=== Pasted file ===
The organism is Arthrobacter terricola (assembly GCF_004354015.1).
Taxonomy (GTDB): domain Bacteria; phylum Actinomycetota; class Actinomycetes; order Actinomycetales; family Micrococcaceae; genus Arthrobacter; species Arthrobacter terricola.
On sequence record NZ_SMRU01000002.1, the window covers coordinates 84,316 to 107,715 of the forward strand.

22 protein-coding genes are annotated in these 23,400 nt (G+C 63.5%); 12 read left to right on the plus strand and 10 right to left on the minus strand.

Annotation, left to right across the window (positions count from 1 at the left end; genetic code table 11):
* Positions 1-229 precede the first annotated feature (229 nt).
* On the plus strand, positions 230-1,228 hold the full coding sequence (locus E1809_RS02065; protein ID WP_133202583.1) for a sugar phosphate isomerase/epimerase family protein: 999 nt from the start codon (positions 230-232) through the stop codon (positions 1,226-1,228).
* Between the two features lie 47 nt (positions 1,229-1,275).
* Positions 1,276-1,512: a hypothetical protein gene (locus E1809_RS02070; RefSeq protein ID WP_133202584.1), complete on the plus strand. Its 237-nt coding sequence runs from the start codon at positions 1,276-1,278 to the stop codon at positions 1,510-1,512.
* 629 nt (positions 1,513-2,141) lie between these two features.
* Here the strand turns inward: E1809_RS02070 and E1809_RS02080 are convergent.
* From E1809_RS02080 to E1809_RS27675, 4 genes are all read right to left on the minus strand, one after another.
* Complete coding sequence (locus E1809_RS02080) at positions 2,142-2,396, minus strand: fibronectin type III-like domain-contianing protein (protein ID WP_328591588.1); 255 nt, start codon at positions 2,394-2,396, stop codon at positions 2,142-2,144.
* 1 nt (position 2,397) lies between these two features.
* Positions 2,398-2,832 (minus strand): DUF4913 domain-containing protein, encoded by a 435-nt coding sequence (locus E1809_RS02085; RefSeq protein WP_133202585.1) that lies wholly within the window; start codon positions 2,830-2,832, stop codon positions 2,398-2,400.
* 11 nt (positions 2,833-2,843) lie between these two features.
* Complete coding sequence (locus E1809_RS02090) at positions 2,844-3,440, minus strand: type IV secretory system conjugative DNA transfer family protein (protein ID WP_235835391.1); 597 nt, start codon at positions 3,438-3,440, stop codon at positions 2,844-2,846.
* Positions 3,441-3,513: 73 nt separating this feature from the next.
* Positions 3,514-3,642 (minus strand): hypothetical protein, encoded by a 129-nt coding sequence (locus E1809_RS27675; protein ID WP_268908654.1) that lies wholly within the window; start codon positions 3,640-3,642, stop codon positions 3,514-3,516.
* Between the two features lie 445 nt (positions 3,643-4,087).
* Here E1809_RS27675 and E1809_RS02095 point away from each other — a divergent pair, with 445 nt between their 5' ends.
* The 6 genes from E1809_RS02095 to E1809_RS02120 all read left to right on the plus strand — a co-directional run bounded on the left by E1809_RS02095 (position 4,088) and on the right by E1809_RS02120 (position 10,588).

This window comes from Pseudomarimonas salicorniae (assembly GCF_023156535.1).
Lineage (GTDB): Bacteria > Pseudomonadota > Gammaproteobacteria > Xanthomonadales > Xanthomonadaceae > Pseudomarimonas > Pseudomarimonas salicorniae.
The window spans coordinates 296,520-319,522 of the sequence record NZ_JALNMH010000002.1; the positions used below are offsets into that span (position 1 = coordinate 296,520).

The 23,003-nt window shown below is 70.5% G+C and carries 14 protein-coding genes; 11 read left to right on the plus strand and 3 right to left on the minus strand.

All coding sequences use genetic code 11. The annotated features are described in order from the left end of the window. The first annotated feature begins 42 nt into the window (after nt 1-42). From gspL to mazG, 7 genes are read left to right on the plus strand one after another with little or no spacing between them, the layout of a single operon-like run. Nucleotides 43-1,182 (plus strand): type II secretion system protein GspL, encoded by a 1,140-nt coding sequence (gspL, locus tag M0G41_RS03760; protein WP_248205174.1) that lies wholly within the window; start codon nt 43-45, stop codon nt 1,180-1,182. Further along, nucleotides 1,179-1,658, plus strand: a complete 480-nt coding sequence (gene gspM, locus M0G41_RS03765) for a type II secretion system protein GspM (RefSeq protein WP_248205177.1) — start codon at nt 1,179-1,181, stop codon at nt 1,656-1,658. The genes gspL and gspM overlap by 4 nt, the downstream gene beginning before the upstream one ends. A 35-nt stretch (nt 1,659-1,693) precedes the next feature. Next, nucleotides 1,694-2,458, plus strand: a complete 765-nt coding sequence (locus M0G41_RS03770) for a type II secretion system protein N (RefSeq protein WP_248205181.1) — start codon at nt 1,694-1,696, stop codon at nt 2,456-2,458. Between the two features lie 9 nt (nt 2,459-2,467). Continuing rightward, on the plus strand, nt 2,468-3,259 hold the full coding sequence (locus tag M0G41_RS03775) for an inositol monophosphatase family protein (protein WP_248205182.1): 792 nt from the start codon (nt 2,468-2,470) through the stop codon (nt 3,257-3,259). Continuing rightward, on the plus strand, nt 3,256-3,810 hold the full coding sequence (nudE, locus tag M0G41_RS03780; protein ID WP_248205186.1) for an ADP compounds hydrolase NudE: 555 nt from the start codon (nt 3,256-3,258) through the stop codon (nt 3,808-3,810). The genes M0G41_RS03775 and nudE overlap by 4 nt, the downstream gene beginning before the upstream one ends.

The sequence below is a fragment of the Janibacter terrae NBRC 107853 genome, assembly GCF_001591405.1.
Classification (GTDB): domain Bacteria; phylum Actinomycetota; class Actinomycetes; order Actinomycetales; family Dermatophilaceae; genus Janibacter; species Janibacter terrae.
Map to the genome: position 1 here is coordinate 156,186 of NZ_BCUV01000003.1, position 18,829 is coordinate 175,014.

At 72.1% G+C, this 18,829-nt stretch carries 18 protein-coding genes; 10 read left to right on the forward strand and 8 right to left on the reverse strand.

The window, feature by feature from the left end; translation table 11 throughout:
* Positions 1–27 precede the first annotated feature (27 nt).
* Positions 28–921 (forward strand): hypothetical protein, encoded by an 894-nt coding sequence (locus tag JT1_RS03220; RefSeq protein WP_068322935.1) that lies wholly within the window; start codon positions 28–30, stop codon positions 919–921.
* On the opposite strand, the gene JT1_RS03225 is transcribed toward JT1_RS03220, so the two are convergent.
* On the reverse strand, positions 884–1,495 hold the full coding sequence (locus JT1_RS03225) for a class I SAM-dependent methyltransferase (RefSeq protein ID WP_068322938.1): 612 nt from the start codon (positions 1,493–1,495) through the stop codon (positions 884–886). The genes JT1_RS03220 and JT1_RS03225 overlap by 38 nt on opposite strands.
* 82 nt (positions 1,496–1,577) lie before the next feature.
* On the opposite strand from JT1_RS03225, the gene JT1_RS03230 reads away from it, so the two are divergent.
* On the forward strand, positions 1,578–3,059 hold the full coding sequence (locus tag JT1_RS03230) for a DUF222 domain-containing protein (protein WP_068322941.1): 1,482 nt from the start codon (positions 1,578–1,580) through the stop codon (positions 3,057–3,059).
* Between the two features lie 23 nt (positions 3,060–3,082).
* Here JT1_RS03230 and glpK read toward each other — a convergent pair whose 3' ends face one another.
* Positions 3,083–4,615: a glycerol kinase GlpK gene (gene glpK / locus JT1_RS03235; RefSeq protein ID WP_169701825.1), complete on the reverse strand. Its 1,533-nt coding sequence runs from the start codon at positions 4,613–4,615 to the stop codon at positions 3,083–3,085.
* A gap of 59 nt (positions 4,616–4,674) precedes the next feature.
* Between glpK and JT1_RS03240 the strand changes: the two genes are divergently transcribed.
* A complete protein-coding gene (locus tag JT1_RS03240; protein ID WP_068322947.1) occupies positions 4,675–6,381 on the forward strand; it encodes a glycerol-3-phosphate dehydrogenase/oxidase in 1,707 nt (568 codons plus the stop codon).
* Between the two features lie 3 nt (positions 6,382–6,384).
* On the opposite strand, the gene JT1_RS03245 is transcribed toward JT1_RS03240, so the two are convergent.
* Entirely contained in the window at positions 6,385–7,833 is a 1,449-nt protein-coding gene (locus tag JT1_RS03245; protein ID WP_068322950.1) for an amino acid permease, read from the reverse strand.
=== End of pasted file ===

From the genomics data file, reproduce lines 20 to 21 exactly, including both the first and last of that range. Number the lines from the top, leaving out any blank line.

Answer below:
* Between the two features lie 445 nt (positions 3,643-4,087).
* Here E1809_RS27675 and E1809_RS02095 point away from each other — a divergent pair, with 445 nt between their 5' ends.